25 November 2010

Many preventable cancers caught at late stage

Nearly half of preventable cancers are diagnosed in the late stages, even though screening tests are available to detect them early on, a report said.


Nearly half of colorectal and cervical cancers and a third of breast cancers are diagnosed in the late stages, even though screening tests are available to detect them early on, a report by US health officials said.

They said more work is needed to ensure people get screened for these cancers, which could lead to early detection and more lives saved.

"This report causes concern because so many preventable cancers are not being diagnosed when treatment is most effective," Dr Marcus Plescia of the US Centres for Disease Control and Prevention said.

Researchers at the CDC studied rates of breast, cervical and colorectal cancer by stage and demographic characteristics in different US states. They also used national data on new cancer cases collected through different registries at the CDC.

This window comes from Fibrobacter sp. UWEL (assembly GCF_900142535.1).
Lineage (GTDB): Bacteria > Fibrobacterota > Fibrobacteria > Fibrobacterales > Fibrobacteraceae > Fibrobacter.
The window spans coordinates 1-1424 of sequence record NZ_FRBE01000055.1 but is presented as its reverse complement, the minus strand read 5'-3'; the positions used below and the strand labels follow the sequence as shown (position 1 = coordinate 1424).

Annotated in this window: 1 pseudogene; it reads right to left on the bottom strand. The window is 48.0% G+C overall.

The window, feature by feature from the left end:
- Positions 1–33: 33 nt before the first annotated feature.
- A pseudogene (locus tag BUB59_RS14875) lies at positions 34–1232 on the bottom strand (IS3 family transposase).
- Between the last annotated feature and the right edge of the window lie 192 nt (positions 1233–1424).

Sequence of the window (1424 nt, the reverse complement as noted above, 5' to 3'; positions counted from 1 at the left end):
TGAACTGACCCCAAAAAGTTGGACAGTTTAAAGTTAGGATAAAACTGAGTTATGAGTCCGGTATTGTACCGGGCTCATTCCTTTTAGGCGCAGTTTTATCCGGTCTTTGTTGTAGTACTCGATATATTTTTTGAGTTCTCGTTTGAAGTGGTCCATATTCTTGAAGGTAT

Rates among women

Rates of late-stage breast cancer were highest among women aged 70 to 79 and among black women, the team reported in the CDC's weekly report on death and disease.

And they said rates of late-stage cervical cancer were highest among women aged 50 to 79 and among Hispanic women.

Where people live also plays a role in the frequency of screening and the diagnosis rate, the CDC said.

Cases of late-stage colorectal cancers were highest in Connecticut, Delaware, Illinois, Iowa, Kentucky, Louisiana, Maine, Nebraska, New Jersey and Pennsylvania.

Cases of late-stage breast cancer were highest in Alabama, the District of Columbia, Kansas, Louisiana, Mississippi, New Jersey, Oklahoma, Pennsylvania, Tennessee and Washington.

Cervical cancer rates were highest in Arkansas, the District of Columbia, Illinois, Kentucky, Louisiana, Mississippi, Nevada, New Mexico and Oklahoma.

The CDC said the new health reform law signed by President Barack Obama, which covers recommended cancer screening tests, would eliminate cost barriers that might keep people from getting screening tests.

(Reuters Health, Julie Steenhuysen, November 2010)


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